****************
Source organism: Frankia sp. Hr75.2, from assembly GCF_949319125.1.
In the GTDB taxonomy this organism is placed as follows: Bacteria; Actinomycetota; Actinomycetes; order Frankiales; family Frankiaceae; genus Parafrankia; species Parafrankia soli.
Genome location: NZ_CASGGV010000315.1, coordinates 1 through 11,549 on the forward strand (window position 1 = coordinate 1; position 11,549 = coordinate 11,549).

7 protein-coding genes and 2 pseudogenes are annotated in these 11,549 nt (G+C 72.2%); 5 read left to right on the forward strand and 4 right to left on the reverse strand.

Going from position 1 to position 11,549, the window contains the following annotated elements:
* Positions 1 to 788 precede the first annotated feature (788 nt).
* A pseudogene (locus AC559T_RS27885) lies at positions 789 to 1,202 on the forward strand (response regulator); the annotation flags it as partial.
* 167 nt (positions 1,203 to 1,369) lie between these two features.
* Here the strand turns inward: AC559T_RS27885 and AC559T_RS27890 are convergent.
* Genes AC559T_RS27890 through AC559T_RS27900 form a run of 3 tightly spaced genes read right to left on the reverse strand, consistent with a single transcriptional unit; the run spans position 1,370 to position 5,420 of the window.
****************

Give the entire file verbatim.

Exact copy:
Source organism: Frankia sp. Hr75.2, from assembly GCF_949319125.1.
In the GTDB taxonomy this organism is placed as follows: Bacteria; Actinomycetota; Actinomycetes; order Frankiales; family Frankiaceae; genus Parafrankia; species Parafrankia soli.
Genome location: NZ_CASGGV010000315.1, coordinates 1 through 11,549 on the forward strand (window position 1 = coordinate 1; position 11,549 = coordinate 11,549).

7 protein-coding genes and 2 pseudogenes are annotated in these 11,549 nt (G+C 72.2%); 5 read left to right on the forward strand and 4 right to left on the reverse strand.

Going from position 1 to position 11,549, the window contains the following annotated elements:
* Positions 1 to 788 precede the first annotated feature (788 nt).
* A pseudogene (locus AC559T_RS27885) lies at positions 789 to 1,202 on the forward strand (response regulator); the annotation flags it as partial.
* 167 nt (positions 1,203 to 1,369) lie between these two features.
* Here the strand turns inward: AC559T_RS27885 and AC559T_RS27890 are convergent.
* Genes AC559T_RS27890 through AC559T_RS27900 form a run of 3 tightly spaced genes read right to left on the reverse strand, consistent with a single transcriptional unit; the run spans position 1,370 to position 5,420 of the window.